Today, we are witnessing a golden age of hip hop. Hip hop dominates the top charts, music awards, and pop culture. More importantly, it now encapsulates a wider range of styles.
2016 and 2017 saw the emergence of SoundCloud rap. Underground rappers from all over the United States became internet sensations and blew up for their unique music which seemed to break down boundaries between music genres. These artists’ styles are eclectic, borrowing heavily from electronic dance music, rock and roll, rhythm and blues, and rap, and throwing bits of all of these genres into one song. Hip hop progressives have embraced this new wave of experimentation and expansion, while others call it a disgrace.
We see the marriage of rock and rap, with rappers like Lil Uzi Vert and Playboi Carti insisting on being called rock stars, dressing up in tight leather jackets, and hosting performances with mosh pits reminiscent of rock and roll concerts. On hit song “Rockstar,” Post Malone and 21 Savage echo Uzi and Carti as they celebrate the lavish and eccentric lifestyle of hip hop today, saying, “Man I feel just like a rockstar.”
This new age of hip hop is also more open to talking about what was once taboo in the genre. Suicide, depression, addiction, and mental health issues are becoming more commonplace in rap lyrics. And, while hip hop still harbors hostility toward LGBT+ artists — Quavo from Migos said it was a “shame” for artist Makonnen to come out as gay because he loses his credibility — the genre is far more accepting than it once was.
1) “DAMN.” – Kendrick Lamar
On “DAMN.” we enter Kendrick’s world in Compton, where he reminisces about life’s sins and virtues and defends the throne. Kendrick displays his storytelling ability, clever rhymes, introspective lyrics, and killer attitude towards all who oppose him. According to a confirmed theory, the album can also be played in reverse to reveal new meaning.
He is in his element with his classic fast-rap style on “DNA.” and “HUMBLE.” and explores a more melodic flow over slower beats in “PRIDE.” and “LOVE.” On “ELEMENT.” Kendrick shows us just how important rap and his Compton roots are to him. On “XXX.” Kendrick includes a surprising U2 feature, and reflects on the problems facing the nation: “Donald Trump’s in office, we lost Barack and promised to never doubt him again, But is American honest, or do we bask in sin?”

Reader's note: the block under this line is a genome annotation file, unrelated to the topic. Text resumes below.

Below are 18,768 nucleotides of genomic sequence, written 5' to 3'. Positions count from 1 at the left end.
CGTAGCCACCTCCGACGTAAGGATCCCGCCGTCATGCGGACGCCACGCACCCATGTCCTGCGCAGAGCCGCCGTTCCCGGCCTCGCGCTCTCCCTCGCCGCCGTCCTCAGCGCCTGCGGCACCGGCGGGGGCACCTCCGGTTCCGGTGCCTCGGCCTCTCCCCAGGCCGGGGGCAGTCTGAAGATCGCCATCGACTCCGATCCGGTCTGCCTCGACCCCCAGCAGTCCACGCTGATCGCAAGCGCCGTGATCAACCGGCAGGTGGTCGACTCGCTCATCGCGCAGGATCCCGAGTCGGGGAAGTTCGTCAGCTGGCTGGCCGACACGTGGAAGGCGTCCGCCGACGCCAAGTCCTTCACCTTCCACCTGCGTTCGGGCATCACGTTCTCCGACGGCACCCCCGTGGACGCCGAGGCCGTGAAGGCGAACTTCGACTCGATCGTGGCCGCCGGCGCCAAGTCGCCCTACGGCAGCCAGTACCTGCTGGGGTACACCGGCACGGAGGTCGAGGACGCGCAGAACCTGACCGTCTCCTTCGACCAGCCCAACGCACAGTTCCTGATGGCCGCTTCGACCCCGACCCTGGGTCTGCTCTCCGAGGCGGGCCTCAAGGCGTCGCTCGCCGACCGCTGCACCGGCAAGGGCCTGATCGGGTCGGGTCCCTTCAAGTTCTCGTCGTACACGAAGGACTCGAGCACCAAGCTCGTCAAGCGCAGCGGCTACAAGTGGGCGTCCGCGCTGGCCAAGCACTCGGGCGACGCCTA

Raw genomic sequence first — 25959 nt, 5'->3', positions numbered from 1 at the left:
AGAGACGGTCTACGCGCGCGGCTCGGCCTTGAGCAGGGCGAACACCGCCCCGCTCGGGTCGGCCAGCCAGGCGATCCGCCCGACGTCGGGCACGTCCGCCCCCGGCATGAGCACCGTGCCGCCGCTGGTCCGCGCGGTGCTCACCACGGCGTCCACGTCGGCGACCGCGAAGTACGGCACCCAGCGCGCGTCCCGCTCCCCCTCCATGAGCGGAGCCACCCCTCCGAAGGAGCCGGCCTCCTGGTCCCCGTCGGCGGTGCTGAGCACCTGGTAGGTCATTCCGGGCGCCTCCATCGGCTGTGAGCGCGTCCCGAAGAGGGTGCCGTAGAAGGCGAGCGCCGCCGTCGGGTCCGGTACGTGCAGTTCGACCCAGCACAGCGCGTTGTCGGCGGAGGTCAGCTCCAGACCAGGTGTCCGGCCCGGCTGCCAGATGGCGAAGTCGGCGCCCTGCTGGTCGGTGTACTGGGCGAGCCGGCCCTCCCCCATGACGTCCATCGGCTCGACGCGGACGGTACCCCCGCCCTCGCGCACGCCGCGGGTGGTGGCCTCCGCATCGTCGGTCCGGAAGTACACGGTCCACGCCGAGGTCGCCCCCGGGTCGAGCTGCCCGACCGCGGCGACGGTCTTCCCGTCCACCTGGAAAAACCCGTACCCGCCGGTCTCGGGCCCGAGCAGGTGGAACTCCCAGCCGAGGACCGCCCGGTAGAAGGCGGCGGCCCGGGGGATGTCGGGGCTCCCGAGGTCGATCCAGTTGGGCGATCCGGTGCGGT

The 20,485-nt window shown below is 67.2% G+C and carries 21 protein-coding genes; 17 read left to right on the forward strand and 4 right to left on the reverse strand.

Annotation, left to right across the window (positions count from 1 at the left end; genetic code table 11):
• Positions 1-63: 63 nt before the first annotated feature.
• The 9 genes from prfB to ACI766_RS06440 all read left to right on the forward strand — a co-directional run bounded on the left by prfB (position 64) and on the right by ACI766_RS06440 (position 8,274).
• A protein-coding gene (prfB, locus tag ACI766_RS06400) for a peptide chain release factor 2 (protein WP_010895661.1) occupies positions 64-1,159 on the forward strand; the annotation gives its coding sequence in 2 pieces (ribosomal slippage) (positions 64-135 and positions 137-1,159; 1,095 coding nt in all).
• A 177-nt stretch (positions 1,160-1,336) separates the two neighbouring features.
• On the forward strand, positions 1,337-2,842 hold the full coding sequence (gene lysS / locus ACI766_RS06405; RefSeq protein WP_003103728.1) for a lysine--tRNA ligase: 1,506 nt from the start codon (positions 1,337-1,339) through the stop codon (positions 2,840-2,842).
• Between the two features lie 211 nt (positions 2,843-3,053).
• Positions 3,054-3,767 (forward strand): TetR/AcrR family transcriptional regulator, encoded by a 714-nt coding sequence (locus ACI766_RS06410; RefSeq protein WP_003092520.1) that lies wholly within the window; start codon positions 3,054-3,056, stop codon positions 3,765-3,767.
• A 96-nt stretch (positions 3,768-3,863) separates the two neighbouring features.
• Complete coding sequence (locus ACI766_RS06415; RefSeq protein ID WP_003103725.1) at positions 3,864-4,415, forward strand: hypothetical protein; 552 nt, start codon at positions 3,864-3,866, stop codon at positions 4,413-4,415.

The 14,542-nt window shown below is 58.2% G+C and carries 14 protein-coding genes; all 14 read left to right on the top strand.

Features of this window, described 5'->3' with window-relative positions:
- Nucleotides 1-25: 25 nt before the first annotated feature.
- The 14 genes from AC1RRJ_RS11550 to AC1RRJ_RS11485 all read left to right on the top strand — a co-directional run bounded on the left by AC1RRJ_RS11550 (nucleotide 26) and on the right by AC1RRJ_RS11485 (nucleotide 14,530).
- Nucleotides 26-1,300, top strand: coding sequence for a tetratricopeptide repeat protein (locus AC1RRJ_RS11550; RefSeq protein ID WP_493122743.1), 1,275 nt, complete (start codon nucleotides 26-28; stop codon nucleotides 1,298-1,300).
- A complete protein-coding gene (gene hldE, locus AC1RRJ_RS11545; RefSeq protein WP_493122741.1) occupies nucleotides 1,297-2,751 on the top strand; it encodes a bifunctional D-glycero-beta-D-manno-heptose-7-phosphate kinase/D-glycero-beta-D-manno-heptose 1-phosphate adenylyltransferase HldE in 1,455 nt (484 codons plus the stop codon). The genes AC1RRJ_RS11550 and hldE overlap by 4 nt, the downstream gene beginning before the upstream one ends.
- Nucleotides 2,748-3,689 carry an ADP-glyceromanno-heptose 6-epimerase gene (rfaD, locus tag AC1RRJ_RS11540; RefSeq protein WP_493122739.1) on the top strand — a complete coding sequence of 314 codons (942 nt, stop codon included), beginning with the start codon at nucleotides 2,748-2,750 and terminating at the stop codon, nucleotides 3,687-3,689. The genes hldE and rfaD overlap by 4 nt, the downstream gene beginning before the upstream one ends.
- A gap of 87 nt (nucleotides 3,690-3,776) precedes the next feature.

“PRIDE” is cast with a hazy mood. With a dreamy voice he sings, “Race barriers make inferior of you and I. See, in a perfect world, I’ll choose faith over riches… I’ll make schools out of prison, I’ll take all the religions and put ’em all in one service.”
Kendrick has mastered the ability to construct a complete project full of depth, introspection, and catchy and interesting flows throughout. The album is a great listen from front to back, or back to front, and represents one of the few manifestations of “pure” hip hop today.
Best tracks: HUMBLE., ELEMENT., GOD., DNA., and LOVE.
2) “Ctrl” – SZA
When listening to “Ctrl,” you feel like SZA understands you. Drawing from indie rock, SZA reflects on past relationships, wishes for a real emotional connection, and fears that she does not fit the male-centric ideals for a woman. On “Drew Barrymore,” she sings, “I’m sorry I’m not more attractive, I’m not more ladylike, I’m sorry I don’t shave my legs at night.”
On “The Weekend,” SZA takes on the perspective of the “other woman,” who only gets to see her man on the weekends. “My man is my man is your man heard it’s her man too,” SZA sings nonchalantly about her situation while leaving traces of underlying sadness and insecurity. She doesn’t hide from the polygamous rules that she sets for herself.
She highlights the contradictions of women, promoting their confidence and empowerment on “Doves in the Wind,” while also admitting her own desperation for love, fear of being alone, and insecurity under the scrutiny of men. SZA conveys that nothing is clear-cut — you can feel empowered by your feminity and also struggle to be alone.
Best tracks: “Supermodel”, “Drew Barrymore,” “The Weekend,” and “Love Galore”
3) “Flowerboy” – Tyler, the Creator
Before “Flowerboy,” Tyler’s music was purely radical. Eating cockroaches, taking on his alter-ego Wolf Haley, and unapologetically yelling controversial, sometimes homophobic, slurs was part of his style and definitely gave him a distinct reputation. On “Flowerboy,” however, Tyler exposes us to his delicate, more vulnerable side.
He hasn’t lost his recklessness but shows us that there is more to him than what past albums “Goblin,” “Wolf,” and “Cherry Bomb” suggest. On “Garden Shed,” Tyler uses an extended metaphor to describe being “in the closet.”